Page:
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Quebec Pork

Quebec Pork

Quebec Pork at a Glance

  • Lean meat loaded with nutrients
  • High in protein and low in fat
  • Product of modern breeding practices following standards ranked among the best in the world

Basic Cooking Tips

  • Choose quick cooking methods for very tender cuts
  • Marinate tougher cuts and opt for slow cooking
  • Cook until reaching safe internal temperature of 63°C (145°F)
  • Let meat rest after cooking to absorb juices

Cuts to Discover

Fillet | With its fine grain, the fillet is one of the most tender pork cuts. It goes well with dry rubs which enhance the taste.

Chops with or without bone | From all the chops that come from the loin, those from the tip of the ribs are the ones to look for since their marbling amps up their flavour and the section also includes the rib eye. FYI, bone-in chops are juicier, since the bone helps keep the meat moist during cooking.

Ham roast | Also called leg roast, this cut comes from the top of the rear leg. Bone-in cuts with rind are also a source of collagen. The meat becomes very tender when slowly cooked, so it’s an excellent choice for stews.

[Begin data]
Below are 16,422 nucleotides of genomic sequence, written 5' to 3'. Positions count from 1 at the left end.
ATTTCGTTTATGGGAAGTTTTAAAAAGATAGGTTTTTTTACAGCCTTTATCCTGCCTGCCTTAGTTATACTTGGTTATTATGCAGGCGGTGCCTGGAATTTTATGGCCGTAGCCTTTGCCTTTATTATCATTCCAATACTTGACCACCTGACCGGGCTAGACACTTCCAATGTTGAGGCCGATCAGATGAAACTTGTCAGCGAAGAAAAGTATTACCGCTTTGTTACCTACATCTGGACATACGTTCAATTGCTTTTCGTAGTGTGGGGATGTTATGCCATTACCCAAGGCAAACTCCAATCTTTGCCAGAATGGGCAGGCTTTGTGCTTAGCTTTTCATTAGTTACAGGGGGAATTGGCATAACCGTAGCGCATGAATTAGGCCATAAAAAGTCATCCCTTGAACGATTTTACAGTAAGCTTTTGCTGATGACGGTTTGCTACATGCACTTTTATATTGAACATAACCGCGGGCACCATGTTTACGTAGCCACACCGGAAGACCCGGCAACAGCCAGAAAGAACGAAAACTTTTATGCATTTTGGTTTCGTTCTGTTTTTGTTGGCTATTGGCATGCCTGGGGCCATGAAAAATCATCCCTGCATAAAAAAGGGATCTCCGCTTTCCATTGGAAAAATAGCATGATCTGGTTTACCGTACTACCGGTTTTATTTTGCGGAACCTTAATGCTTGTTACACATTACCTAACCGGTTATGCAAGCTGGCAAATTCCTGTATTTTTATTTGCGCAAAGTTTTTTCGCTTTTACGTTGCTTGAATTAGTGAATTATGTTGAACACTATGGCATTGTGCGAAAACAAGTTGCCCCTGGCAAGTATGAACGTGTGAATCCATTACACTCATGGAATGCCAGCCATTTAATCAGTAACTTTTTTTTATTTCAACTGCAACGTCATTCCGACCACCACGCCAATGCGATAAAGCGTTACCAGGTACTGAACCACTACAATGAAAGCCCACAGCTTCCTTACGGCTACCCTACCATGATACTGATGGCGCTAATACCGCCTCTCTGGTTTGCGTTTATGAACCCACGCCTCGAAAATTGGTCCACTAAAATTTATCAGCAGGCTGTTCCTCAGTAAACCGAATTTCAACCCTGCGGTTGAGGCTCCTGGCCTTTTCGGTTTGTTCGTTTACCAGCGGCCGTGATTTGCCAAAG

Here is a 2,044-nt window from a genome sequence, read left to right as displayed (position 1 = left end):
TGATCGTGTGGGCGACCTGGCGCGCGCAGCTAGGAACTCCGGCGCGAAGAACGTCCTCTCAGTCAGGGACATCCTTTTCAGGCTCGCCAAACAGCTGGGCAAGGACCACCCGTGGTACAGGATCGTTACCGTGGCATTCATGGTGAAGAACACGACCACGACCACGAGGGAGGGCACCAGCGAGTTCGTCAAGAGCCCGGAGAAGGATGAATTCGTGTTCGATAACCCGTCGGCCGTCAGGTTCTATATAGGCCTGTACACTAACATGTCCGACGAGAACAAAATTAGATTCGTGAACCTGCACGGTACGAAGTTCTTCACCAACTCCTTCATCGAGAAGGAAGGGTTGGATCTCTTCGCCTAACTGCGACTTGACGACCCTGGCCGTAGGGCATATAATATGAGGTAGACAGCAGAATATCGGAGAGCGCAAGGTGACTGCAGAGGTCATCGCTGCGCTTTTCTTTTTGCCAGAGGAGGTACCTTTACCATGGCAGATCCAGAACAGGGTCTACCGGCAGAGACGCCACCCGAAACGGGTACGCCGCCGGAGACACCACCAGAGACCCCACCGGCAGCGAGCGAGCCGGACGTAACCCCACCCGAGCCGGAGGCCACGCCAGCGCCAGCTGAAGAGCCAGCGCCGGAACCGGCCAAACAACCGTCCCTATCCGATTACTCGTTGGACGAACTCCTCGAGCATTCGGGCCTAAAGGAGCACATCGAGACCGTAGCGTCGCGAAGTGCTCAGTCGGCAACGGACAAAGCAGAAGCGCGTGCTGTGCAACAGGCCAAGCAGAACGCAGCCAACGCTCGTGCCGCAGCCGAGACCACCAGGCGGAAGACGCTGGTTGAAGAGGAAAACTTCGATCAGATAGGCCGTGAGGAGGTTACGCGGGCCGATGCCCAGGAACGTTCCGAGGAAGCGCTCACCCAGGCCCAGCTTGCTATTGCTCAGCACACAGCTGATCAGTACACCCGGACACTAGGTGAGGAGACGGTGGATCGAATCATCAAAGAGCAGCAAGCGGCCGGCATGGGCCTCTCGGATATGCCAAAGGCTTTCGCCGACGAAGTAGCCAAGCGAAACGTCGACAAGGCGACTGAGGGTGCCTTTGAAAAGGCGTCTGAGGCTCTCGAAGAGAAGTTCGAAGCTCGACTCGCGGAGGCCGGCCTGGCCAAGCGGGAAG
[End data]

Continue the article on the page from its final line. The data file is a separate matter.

Picnic shoulder roast | Coming from the shoulder, it’s best to let this cut soak in cold water for a few hours or to blanche it for a few minutes before cooking to reduce salt content. It’s the perfect cut to braise, stew or even stir-fry.

Boneless butt roast | Even though this cut is already flavourful, it tastes even better marinated or braised in the slow cooker with an aromatic liquid such as wine, beer or broth.

Ribs | While the meat from side ribs is found between the bones, back rib meat is found both on and between the bones, making them fattier and tastier. They can often be tenderized in a broth before being cooked in the oven or grilled on the barbecue, or you can grill, stew or braise them slowly until the meat detaches from the bone.

Cutlet | This lean cut with a fine texture has a delicate flavour. Cutlets are usually flattened with a meat mallet, and then breaded or stuffed.

Slices | Coming from the belly, pork flank slices can be braised or stewed, and then seared in a skillet or on the barbecue.

Handling Tips

Buying| Add meat to your cart at the very end and refrigerate or freeze within 30 minutes of buying.

Freezing | Freeze pork for up to two weeks in its original packaging. To freeze longer, wrap in resistant aluminum foil or a freezer bag, removing as much air as possible.

Thawing and marinating | Always thaw and marinate meat in fridge and not on the counter.

Hygiene | Wash hands for at least 20 seconds with warm, soapy water to prevent the spread of bacteria after having touched raw meat. Also wash anything that comes into contact with the raw meat with warm, soapy water, including cutting boards, counters and utensils.

Cross contamination | Make sure raw meat does not come into contact with food that is ready to be eaten.